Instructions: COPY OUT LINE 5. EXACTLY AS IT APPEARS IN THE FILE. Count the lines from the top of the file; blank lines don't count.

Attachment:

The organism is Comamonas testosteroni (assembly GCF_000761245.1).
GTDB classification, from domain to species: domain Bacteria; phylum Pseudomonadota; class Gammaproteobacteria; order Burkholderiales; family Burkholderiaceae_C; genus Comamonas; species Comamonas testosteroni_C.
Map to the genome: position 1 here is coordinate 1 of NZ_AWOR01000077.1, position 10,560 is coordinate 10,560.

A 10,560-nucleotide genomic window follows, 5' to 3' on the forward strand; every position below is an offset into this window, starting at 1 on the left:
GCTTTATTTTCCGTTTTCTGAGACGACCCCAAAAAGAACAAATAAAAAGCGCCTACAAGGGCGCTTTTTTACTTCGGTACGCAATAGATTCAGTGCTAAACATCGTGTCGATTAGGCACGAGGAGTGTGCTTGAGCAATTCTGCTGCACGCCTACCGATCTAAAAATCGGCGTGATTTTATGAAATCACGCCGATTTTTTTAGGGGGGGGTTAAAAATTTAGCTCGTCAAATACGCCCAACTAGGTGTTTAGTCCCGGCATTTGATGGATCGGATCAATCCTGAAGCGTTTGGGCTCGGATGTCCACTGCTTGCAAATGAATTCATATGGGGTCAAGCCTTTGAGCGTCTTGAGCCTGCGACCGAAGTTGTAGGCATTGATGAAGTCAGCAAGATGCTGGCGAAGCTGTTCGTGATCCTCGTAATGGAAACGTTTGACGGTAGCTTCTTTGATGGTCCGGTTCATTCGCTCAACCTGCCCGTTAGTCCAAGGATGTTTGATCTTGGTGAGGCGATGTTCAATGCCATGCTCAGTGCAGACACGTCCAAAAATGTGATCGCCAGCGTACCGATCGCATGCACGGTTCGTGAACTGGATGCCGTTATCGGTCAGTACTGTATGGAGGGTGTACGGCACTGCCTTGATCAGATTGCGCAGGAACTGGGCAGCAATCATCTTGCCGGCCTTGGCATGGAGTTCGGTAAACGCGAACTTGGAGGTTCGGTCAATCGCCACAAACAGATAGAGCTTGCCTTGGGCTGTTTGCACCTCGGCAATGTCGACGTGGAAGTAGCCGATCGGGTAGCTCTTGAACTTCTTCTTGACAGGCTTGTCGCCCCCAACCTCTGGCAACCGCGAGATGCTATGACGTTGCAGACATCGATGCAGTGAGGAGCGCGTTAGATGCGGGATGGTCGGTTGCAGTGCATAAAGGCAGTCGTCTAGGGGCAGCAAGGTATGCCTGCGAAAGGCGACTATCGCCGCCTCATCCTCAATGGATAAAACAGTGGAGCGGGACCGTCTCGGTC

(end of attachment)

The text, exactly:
GCTTTATTTTCCGTTTTCTGAGACGACCCCAAAAAGAACAAATAAAAAGCGCCTACAAGGGCGCTTTTTTACTTCGGTACGCAATAGATTCAGTGCTAAACATCGTGTCGATTAGGCACGAGGAGTGTGCTTGAGCAATTCTGCTGCACGCCTACCGATCTAAAAATCGGCGTGATTTTATGAAATCACGCCGATTTTTTTAGGGGGGGGTTAAAAATTTAGCTCGTCAAATACGCCCAACTAGGTGTTTAGTCCCGGCATTTGATGGATCGGATCAATCCTGAAGCGTTTGGGCTCGGATGTCCACTGCTTGCAAATGAATTCATATGGGGTCAAGCCTTTGAGCGTCTTGAGCCTGCGACCGAAGTTGTAGGCATTGATGAAGTCAGCAAGATGCTGGCGAAGCTGTTCGTGATCCTCGTAATGGAAACGTTTGACGGTAGCTTCTTTGATGGTCCGGTTCATTCGCTCAACCTGCCCGTTAGTCCAAGGATGTTTGATCTTGGTGAGGCGATGTTCAATGCCATGCTCAGTGCAGACACGTCCAAAAATGTGATCGCCAGCGTACCGATCGCATGCACGGTTCGTGAACTGGATGCCGTTATCGGTCAGTACTGTATGGAGGGTGTACGGCACTGCCTTGATCAGATTGCGCAGGAACTGGGCAGCAATCATCTTGCCGGCCTTGGCATGGAGTTCGGTAAACGCGAACTTGGAGGTTCGGTCAATCGCCACAAACAGATAGAGCTTGCCTTGGGCTGTTTGCACCTCGGCAATGTCGACGTGGAAGTAGCCGATCGGGTAGCTCTTGAACTTCTTCTTGACAGGCTTGTCGCCCCCAACCTCTGGCAACCGCGAGATGCTATGACGTTGCAGACATCGATGCAGTGAGGAGCGCGTTAGATGCGGGATGGTCGGTTGCAGTGCATAAAGGCAGTCGTCTAGGGGCAGCAAGGTATGCCTGCGAAAGGCGACTATCGCCGCCTCATCCTCAATGGATAAAACAGTGGAGCGGGACCGTCTCGGTC